Nine months is the time it takes for gestation, the time it takes to grow a new life, to give birth.I count back from now,the month of May....Which would be September, and that's when what most folks would say a rain/reign of challenges began.
First,(and continuing the metaphor, literally here) the lovely baby that was expected on Nov.4th(which happens to be my own birthday), was induced into birth, because my talented,and gorgeous sis-in-law was suddenly in pain,and her doctors feared something might "go wrong", if the baby(Beautiful Morgan Catherine) was not delivered (10 weeks early!)immediately.Only three days days later, we received news that Toni(that sister-in-law) had been put through several tests, when it was discovered she had cancer.Two days after that, we learned it was "Advanced, Stage 4, Gastro-intestinal Cancer of Unknown Origin."
Toni passed way, after a valiant attempt to beat advanced Stage 4 Cancer, approximately three weeks after her baby was born.Which left Arthur, my husband's younger brother, as a (devastated) single Dad.Shortly after this, Arthur and my husband's own own Dad's cancer, returned(years ago, he had prostate cancer, which was defeated....but it returned).The two brothers grieved quietly, but they grieved, and still grieve, over what treatments may (or may not)ever work for their Dad, my father-in-law.
Next, my husband began to have odd pains all over his body, which turned out to be non-acute appendicitis.He was given an "option" to have his appendix removed, but because it was "inexplicably large"(a 13 instead of a normal6), he opted for removal...and it's a good thing, since when it was removed, it was noticeably "fiberous". So, a biopsy was done. Biopsy results? A "Carcinoid Tumor".... so rare, it affects less than 1% of the world population.We were told it was early stage, possibly Stage I, and since it's rarely found until very late(deadly) stage, because there are NO early symptoms, "he was lucky" to have had appendicitis, or we'd never have known about it. So, this meant a second surgery for Hansoo, but one that would remove the cancer. All the while, we were juggling our grief(over the loss of Toni), our exhaustion (doctor's appointments, operations, and spending (happy) time with new Daddy, Arthur, and everyone's little miracle, Morgan)and our now-regular apprehension(fear of even a cold or flu, because either would make caring for each other, impossible).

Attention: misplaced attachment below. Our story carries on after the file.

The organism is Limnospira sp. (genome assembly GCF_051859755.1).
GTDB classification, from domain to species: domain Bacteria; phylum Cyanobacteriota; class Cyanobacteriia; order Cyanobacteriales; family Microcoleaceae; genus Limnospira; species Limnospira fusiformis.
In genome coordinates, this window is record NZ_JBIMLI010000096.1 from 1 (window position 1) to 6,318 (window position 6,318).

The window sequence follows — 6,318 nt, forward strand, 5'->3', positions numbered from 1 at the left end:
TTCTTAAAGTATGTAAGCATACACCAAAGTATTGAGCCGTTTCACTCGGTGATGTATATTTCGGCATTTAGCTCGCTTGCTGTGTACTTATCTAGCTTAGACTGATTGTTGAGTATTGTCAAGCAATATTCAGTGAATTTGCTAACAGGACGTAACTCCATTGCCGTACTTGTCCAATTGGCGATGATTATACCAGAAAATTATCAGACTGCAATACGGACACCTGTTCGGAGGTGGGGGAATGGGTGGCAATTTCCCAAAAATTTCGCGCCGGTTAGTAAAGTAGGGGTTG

So when Monday night's routine trip to a local grocery store, for my beloved in-laws turned into a twisted metal wreck of a Lexus SUV, as a Chevy truck struck them broadside("t-bone" fashion), then flipped over them, traveling at a high rate of speed as they attempted a left-hand turn, I held my breath as I rode in a friend's car to the hospital, following Hansoo, just minutes after he received a call from our local hospital's Emergency Room, that his parents had been admitted.
Broken ribs, mild concussion, bruise.
His Mother, seated in front passenger-side, was not as fortunate:
numerous broken bones
broken right shoulder
broken right arm(multiple)
hairline fracture, neck
His Dad is back here, at home with us.His Mom, "Omma K." as I call her, is undergoing a life-saving blood-transfusion to strengthen her for her upcoming surgery.She'll be back home soon, but there will be weeks of rehabilitation therapy, physical therapy. And months and months of healing.
The loving Roman Catholic nun, Mother Theresa, famously said "I know God only gives me what he knows I can handle.....I just wish He didn't trust me so much."
It would be easy to say It is too much, all of these trials, all these tragedies, so close together, or I can't handle this; it is too hard.
But I am reminded it's been nine months, and like the baby, Morgan Catherine, our long-gone sis-in-law Toni gave birth to, perhaps these nine months are preparing us/me for a time of new life, new purpose.It's a way to re-frame the seeming chaos, and embrace what I'll call challenges, rather than call them difficulties, or tragedies.
When challenges emerge, we must grow to meet them.
I'm lighting a candle--a scented one, tonight.Savoring the sweet aroma, with the deep breaths I can easily take, even as "Omma K." struggles to take the deep breaths so necessary for her to strenthen her lungs, and for her to avoid the all-too-common hospital-pneumonia.
I am grateful, even now, for family, and, for God. Especially now.